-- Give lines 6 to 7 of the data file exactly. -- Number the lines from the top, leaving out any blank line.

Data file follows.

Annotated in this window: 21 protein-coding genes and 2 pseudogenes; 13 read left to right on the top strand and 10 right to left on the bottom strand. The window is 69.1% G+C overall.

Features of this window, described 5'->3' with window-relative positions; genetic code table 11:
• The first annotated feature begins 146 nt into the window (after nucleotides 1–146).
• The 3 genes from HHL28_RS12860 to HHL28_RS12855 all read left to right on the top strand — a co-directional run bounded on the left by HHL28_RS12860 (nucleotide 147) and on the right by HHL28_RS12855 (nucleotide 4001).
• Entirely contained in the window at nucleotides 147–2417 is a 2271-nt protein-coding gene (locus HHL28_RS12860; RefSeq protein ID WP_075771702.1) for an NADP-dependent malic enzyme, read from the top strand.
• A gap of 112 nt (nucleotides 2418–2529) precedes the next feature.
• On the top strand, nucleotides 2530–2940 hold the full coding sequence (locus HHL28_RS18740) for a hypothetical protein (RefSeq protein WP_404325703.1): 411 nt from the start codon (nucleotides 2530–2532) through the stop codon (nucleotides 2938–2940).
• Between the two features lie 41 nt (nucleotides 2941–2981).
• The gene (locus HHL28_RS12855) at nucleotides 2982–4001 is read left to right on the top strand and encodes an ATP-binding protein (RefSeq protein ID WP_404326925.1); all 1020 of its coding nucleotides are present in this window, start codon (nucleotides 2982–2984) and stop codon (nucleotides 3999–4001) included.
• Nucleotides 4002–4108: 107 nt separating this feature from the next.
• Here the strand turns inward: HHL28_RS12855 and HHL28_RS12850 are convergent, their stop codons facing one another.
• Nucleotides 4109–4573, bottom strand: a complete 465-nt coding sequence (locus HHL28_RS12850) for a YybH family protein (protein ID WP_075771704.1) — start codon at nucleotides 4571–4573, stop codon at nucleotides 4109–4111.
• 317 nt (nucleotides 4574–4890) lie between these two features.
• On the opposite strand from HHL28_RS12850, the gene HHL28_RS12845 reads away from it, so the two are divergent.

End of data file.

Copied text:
• A gap of 112 nt (nucleotides 2418–2529) precedes the next feature.
• On the top strand, nucleotides 2530–2940 hold the full coding sequence (locus HHL28_RS18740) for a hypothetical protein (RefSeq protein WP_404325703.1): 411 nt from the start codon (nucleotides 2530–2532) through the stop codon (nucleotides 2938–2940).